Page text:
Russia Running Low on Iranian Drones

Russia has likely depleted its supply of Iranian one-way-attack uncrewed aerial vehicles or OWA-UAVs, the British Defense Ministry said Saturday in an intelligence update.

The ministry said there have not been any reports of the vehicles being used in Ukraine “since around” Feb. 15, while at least 24 were reported downed between late January and early February.

“Scores were destroyed in the first few days of the year,” the ministry said.

The British ministry said Ukraine will likely seek more stock of the unmanned vehicles, despite their bad track record for destroying their intended targets.

“Russia likely sees them as useful decoys which can divert Ukrainian air defenses from more effective Russian cruise missiles,” according to the ministry’s report.

Ukrainian President Volodymyr Zelenskyy said Friday Russia’s killing of so many people in Ukraine cannot go unpunished. He said he wants the Russian military and political leadership brought before the International Criminal Court.

“They must be held responsible,” Zelenskyy said. “I believe in accountability.”

On Friday, a year after Russia began its invasion of Ukraine, the White House announced that the Pentagon would commit $2 billion more in military assistance to Ukraine’s defense against Russia.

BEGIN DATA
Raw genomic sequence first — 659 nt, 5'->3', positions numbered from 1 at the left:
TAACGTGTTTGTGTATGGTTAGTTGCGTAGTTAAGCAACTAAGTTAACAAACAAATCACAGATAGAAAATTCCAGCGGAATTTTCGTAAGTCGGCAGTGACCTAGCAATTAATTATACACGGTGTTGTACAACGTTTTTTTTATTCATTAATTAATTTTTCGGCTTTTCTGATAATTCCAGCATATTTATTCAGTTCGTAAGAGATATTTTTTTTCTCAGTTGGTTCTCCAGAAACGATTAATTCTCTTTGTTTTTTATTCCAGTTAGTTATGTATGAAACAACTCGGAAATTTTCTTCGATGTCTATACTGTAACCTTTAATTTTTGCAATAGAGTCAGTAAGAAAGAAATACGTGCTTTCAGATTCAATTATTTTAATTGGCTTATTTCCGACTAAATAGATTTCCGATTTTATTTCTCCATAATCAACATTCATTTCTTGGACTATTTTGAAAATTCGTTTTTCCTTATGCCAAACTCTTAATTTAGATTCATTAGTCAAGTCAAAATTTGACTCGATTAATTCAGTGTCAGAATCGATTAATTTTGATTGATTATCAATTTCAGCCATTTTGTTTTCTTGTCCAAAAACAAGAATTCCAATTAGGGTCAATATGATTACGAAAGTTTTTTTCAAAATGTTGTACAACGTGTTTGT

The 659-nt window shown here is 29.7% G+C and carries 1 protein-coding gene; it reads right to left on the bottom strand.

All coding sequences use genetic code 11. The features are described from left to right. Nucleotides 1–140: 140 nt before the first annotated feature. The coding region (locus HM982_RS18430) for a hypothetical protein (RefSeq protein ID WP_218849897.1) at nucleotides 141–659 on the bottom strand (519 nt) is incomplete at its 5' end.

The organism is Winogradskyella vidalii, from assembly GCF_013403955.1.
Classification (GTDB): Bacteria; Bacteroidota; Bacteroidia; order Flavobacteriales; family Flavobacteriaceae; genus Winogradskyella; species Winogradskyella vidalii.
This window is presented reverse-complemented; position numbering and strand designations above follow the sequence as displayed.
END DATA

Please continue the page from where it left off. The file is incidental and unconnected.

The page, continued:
The package includes additional ammunition for HIMARS, or High Mobility Artillery Rocket System, 155 mm artillery rounds, munitions for laser-guided rocket systems, and funding for training, maintenance, and sustainment of equipment. President Joe Biden reasserted his vow that “Ukraine will never be a victory for Russia.”

Secretary of State Antony Blinken reaffirmed the U.S. commitment to support Ukraine’s infrastructure. Blinken said the State Department in coordination with the U.S. Agency for International Development and the Treasury Department are offering $10 billion in assistance, including budgetary support to Ukraine and additional energy assistance to support Ukrainians suffering from Russia’s attacks.

The State Department also marked the first anniversary of Russia’s invasion of Ukraine on Friday by sanctioning more than 60 top Russian officials, including Cabinet ministers and regional leaders, and three enterprises that run the country’s nuclear weapons program.

Additionally, the U.S. announced broader global sanctions against companies for helping Moscow evade export restrictions and access key technologies.

The Treasury Department said it is sanctioning Russia’s metals and mining sector among others. The action, taken in coordination with the G-7 leading industrial nations, seeks to punish 250 people and firms, puts financial blocks on banks, arms dealers and technology companies tied to weapons production, and goes after alleged sanctions evaders in countries from the United Arab Emirates to Switzerland.

“Our sanctions have had both short-term and long-term impact, seen acutely in Russia’s struggle to replenish its weapons and in its isolated economy,” Treasury Secretary Janet Yellen said.

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